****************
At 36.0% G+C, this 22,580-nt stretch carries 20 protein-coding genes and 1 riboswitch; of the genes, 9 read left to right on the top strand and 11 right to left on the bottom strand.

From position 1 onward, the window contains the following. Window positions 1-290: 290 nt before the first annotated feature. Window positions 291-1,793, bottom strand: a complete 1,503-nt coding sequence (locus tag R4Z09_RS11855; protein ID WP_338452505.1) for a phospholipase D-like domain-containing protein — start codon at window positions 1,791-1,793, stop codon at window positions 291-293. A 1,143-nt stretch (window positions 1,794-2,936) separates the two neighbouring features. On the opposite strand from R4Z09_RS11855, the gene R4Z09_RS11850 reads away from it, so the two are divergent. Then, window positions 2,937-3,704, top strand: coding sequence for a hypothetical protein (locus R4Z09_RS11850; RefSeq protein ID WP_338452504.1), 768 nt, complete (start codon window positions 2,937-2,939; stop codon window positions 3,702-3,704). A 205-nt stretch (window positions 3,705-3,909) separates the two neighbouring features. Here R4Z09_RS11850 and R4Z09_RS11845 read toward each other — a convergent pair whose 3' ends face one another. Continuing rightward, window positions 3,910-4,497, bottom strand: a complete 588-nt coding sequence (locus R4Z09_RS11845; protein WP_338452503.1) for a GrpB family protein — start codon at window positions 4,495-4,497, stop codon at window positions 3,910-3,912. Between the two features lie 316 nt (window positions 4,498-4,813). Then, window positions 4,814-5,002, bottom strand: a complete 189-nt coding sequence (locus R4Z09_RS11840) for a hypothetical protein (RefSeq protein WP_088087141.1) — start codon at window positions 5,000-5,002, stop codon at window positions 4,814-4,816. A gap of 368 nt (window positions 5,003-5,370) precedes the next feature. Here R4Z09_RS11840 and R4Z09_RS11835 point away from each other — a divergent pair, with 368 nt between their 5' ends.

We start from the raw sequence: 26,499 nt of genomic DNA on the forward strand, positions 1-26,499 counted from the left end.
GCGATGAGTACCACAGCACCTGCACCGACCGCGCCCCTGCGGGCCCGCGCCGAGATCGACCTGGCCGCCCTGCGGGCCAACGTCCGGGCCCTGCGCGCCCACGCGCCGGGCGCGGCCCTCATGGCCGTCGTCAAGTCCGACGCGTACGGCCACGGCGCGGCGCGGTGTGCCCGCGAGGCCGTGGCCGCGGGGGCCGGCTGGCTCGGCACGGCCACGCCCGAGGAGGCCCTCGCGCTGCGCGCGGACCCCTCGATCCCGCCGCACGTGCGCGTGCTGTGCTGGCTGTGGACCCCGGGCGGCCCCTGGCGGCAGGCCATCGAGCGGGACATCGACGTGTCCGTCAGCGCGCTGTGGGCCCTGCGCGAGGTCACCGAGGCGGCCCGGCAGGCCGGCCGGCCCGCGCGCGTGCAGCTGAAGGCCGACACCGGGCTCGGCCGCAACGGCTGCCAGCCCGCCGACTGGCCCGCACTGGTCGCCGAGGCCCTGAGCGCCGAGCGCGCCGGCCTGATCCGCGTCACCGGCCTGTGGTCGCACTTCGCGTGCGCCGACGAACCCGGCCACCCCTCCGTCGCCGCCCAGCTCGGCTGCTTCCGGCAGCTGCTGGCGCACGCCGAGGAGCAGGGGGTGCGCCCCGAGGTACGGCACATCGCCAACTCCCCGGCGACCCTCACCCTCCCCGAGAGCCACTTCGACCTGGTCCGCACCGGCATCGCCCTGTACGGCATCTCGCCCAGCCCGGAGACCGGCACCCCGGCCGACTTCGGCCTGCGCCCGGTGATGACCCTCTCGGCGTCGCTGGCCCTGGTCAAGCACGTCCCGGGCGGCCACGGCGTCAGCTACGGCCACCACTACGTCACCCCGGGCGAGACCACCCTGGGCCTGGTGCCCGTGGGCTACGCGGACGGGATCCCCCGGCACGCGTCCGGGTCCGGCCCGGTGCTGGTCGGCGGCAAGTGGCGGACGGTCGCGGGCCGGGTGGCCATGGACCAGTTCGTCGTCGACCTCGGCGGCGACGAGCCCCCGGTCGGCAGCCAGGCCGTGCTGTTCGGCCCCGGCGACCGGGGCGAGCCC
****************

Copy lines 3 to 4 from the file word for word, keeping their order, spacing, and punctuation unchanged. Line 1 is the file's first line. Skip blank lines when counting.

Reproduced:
We start from the raw sequence: 26,499 nt of genomic DNA on the forward strand, positions 1-26,499 counted from the left end.
GCGATGAGTACCACAGCACCTGCACCGACCGCGCCCCTGCGGGCCCGCGCCGAGATCGACCTGGCCGCCCTGCGGGCCAACGTCCGGGCCCTGCGCGCCCACGCGCCGGGCGCGGCCCTCATGGCCGTCGTCAAGTCCGACGCGTACGGCCACGGCGCGGCGCGGTGTGCCCGCGAGGCCGTGGCCGCGGGGGCCGGCTGGCTCGGCACGGCCACGCCCGAGGAGGCCCTCGCGCTGCGCGCGGACCCCTCGATCCCGCCGCACGTGCGCGTGCTGTGCTGGCTGTGGACCCCGGGCGGCCCCTGGCGGCAGGCCATCGAGCGGGACATCGACGTGTCCGTCAGCGCGCTGTGGGCCCTGCGCGAGGTCACCGAGGCGGCCCGGCAGGCCGGCCGGCCCGCGCGCGTGCAGCTGAAGGCCGACACCGGGCTCGGCCGCAACGGCTGCCAGCCCGCCGACTGGCCCGCACTGGTCGCCGAGGCCCTGAGCGCCGAGCGCGCCGGCCTGATCCGCGTCACCGGCCTGTGGTCGCACTTCGCGTGCGCCGACGAACCCGGCCACCCCTCCGTCGCCGCCCAGCTCGGCTGCTTCCGGCAGCTGCTGGCGCACGCCGAGGAGCAGGGGGTGCGCCCCGAGGTACGGCACATCGCCAACTCCCCGGCGACCCTCACCCTCCCCGAGAGCCACTTCGACCTGGTCCGCACCGGCATCGCCCTGTACGGCATCTCGCCCAGCCCGGAGACCGGCACCCCGGCCGACTTCGGCCTGCGCCCGGTGATGACCCTCTCGGCGTCGCTGGCCCTGGTCAAGCACGTCCCGGGCGGCCACGGCGTCAGCTACGGCCACCACTACGTCACCCCGGGCGAGACCACCCTGGGCCTGGTGCCCGTGGGCTACGCGGACGGGATCCCCCGGCACGCGTCCGGGTCCGGCCCGGTGCTGGTCGGCGGCAAGTGGCGGACGGTCGCGGGCCGGGTGGCCATGGACCAGTTCGTCGTCGACCTCGGCGGCGACGAGCCCCCGGTCGGCAGCCAGGCCGTGCTGTTCGGCCCCGGCGACCGGGGCGAGCCC